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Track(s) taken from CDJ33018

An die Entfernte, D765

First line:
So hab’ ich wirklich dich verloren?
December 1822; first published in 1868 by Wilhelm Müller of Berlin
author of text

Peter Schreier (tenor), Graham Johnson (piano)
Recording details: August 1992
St George's, Brandon Hill, United Kingdom
Produced by Martin Compton
Engineered by Antony Howell
Release date: June 1993
Total duration: 2 minutes 58 seconds

Other recordings available for download

Maarten Koningsberger (baritone), Graham Johnson (piano)


‘Superlative’ (Gramophone)

‘An outstanding disc in a distinguished series’ (BBC Music Magazine)

‘The record brings joy; I've been playing it again and again’ (The Observer)

‘One of the glories of the series’ (Fanfare, USA)
This little masterpiece is full of wonderful subtleties and, as Capell has written, its every phrase deserves looking into. There seems to be a complete flexibility of form and expression here, so spontaneously does this musical 'letter' seem to have been invented on the spot. Schubert had written a great deal of tuneful melody and he had experimented a great deal with arioso, but by 1822 all the strands of his apprenticeship have been brought together in effortless mastery. Thus we here have a very free-sounding song which is nevertheless highly organised: an ABA structure which subtly subverts that form, and a song of classical poise which is the epitome of romantic longing. Schubert was now able to reconcile a multitude of musical contradictions and contain them all in himself. With such a command of the seemingly naive mysteries of strophic song, and a hard-won ability to revitalise that old medium without tearing it apart, the composer was set to compose Die schöne Müllerin in the following year. It will not escape the notice of listeners that the beginning of the second verse of An die Entfernte ('So wie des Wandrers Blick am Morgen') is prophetic of passages from Winterreise—the opening of Auf dem Flusse for example.

The opening four notes in the piano seem to ask a question (cf the opening of Mendelssohn's Frage, op 9 no 1), 'Is it true?' The fifth note we hear, the twinge of a dissonant E flat in the alto line, leads us to expect the worst; a diminished seventh directs the gaze of the enquirer heavenward, and the voice enters on a high G in what momentarily sounds like a new fugal entry on a higher pitch. We hear the same three-quaver falling figure that has been introduced by the piano, but the voice caps it in terms of intensity and painful involvement. Fischer-Dieskau writes that this setting 'was to determine the style of musical declamation for a century' and it is true that the prosody is extraordinarily refined—the way that 'wirklich' falls on a strong and long beat adds to the astounded sense of loss. The classical poise of this first line conjures up the ghost of Gluck's Orpheus both in terms of Goethe's words and Schubert's musical response; the composer later allows himself repetitions of some of the lines in the manner of an operatic aria. The poem's first verse encompasses modulations from the home key of G major, to G minor (the second line), B flat and then to F major for the end of the verse. The second verse (marked 'etwas langsamer') is frozen in F minor until its fourth line in which the larks take the music into A flat major. In modified strophic songs of this nature Verse 3 would be a repeat of Verse 1, but taking his cue from Goethe's punctuation at the end of the second verse, Schubert annexes half of Verse 3 as part of the tormented middle section which at 'so dringet ängstlich hin' becomes faster ('Geschwinder') and more agitated. This takes us back to F minor and then C major so that the recapitulation of the first musical idea in G major occurs only in the third line of the last verse. Operatic repetitions of the few remaining words (note the seemingly improvised power of 'alle, alle meine Lieder') build up into a substantial third section—a plea of powerful eloquence. Before the closing cadence in the vocal line, there is an unaccompanied bar for the voice ('O komm Geliebte' for the last time) in which Schubert audaciously pays tribute to the tradition of operatic cadenza in the middle of a song of the highest seriousness. The postlude repeats the prelude; the singer's pleas have fallen on deaf ears (that tragic E flat impinges again in the piano) and the final two bars of postlude bring the story to a resigned and crestfallen close. Goethe probably wrote this poem for Charlotte von Stein on his return from Italy in 1788.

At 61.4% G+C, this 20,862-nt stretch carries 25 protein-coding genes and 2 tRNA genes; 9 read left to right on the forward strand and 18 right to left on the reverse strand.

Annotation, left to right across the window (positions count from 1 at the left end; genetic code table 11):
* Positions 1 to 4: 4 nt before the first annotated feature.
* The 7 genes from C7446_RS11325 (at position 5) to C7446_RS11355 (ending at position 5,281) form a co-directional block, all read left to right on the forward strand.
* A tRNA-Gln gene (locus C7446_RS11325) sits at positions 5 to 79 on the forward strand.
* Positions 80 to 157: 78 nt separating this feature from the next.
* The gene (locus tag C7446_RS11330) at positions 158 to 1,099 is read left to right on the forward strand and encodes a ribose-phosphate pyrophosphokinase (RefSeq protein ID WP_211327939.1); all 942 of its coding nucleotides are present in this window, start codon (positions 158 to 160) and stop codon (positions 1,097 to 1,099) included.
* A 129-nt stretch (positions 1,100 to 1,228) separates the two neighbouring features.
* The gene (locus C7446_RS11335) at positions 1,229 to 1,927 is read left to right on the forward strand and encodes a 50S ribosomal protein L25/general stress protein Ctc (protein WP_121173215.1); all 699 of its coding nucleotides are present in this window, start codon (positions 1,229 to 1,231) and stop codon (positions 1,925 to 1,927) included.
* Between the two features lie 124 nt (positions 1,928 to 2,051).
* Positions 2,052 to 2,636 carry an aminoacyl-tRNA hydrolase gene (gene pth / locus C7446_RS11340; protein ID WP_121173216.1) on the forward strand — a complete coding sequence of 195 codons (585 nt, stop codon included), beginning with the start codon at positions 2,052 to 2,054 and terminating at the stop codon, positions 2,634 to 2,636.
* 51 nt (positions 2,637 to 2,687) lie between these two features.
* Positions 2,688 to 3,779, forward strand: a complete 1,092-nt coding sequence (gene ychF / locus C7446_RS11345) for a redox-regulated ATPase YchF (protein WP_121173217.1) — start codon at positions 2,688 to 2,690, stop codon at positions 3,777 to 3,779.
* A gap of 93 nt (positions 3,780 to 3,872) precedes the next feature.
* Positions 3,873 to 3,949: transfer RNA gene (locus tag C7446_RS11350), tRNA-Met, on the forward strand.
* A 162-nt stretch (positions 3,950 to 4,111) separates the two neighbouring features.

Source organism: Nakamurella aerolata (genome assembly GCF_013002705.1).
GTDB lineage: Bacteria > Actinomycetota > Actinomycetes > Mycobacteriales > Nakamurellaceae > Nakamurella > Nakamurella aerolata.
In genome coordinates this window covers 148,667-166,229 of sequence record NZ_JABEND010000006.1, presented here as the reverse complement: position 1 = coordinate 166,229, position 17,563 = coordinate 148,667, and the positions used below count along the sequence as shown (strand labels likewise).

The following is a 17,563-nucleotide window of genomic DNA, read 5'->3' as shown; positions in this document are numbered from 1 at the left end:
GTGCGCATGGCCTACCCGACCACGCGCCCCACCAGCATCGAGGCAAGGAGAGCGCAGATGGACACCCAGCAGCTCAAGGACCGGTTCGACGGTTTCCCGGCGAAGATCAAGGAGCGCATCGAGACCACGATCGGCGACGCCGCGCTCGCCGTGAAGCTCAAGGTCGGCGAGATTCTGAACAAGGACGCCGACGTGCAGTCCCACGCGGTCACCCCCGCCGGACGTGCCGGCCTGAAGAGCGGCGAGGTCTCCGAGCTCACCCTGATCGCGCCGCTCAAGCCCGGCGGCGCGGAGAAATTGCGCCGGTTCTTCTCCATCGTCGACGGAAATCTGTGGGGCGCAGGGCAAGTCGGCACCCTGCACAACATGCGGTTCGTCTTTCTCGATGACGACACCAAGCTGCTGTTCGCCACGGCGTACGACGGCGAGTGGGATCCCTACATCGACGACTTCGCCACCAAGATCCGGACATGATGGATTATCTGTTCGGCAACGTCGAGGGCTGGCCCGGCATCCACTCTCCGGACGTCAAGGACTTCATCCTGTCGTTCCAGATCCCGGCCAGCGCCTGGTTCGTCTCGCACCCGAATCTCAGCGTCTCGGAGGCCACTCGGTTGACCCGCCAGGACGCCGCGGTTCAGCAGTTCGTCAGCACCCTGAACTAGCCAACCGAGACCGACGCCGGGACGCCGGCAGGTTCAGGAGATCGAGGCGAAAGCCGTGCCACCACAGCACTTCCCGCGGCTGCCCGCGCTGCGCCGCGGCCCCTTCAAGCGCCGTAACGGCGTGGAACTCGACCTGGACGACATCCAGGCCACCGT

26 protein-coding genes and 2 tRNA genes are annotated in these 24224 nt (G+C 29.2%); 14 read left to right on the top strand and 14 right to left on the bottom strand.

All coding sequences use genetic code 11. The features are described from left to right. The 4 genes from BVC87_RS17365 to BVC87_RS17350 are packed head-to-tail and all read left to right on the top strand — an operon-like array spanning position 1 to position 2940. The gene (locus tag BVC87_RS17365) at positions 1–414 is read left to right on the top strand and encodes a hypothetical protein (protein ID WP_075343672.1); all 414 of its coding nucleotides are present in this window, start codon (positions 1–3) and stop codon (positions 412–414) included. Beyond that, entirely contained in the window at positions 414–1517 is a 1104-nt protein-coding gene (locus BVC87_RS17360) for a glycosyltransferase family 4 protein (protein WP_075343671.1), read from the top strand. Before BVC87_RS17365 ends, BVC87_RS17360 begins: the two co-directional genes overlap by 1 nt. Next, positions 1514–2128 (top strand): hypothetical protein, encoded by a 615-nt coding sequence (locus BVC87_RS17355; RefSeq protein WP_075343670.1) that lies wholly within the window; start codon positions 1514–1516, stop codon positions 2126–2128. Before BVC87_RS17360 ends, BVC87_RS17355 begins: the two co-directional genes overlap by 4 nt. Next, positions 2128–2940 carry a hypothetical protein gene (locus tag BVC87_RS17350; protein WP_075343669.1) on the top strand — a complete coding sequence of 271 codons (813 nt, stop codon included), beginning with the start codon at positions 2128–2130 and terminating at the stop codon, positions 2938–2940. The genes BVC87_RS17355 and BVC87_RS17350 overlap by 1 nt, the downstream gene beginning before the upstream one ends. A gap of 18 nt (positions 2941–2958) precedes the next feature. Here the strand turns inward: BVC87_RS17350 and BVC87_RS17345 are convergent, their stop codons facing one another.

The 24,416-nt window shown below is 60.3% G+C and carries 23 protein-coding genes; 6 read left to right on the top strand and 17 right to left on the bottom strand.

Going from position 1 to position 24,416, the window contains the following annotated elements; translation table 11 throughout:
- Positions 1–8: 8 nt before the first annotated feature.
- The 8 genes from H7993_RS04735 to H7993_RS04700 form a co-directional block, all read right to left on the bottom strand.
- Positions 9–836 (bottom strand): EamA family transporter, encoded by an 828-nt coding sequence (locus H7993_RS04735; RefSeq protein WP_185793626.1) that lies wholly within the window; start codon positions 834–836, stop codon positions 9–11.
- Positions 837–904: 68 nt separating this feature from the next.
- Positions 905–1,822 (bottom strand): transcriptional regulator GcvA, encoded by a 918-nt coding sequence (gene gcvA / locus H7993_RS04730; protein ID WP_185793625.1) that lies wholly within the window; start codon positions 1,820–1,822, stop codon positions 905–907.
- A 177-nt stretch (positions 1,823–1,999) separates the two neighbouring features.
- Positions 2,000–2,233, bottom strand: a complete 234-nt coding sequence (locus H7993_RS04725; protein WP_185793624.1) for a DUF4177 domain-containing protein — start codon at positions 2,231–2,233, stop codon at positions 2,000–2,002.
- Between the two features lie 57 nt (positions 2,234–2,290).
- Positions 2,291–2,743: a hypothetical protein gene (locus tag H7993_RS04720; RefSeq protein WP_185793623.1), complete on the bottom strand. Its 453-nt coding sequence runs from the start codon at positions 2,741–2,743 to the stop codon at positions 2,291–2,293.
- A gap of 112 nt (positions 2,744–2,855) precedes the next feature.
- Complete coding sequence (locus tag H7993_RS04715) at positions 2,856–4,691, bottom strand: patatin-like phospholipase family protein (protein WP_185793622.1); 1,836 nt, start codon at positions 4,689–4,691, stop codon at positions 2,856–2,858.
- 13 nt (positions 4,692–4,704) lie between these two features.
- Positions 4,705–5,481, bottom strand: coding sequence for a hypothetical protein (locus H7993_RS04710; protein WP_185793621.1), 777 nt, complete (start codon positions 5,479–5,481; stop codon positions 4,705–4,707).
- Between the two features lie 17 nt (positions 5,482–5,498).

from notes by Graham Johnson © 1993

Other albums featuring this work

Schubert: The Complete Songs
CDS44201/4040CDs Boxed set + book (at a special price) — Download only
Schubert: The Hyperion Schubert Edition, Vol. 28 - Maarten Koningsberger & John Mark Ainsley
CDJ33028Download only
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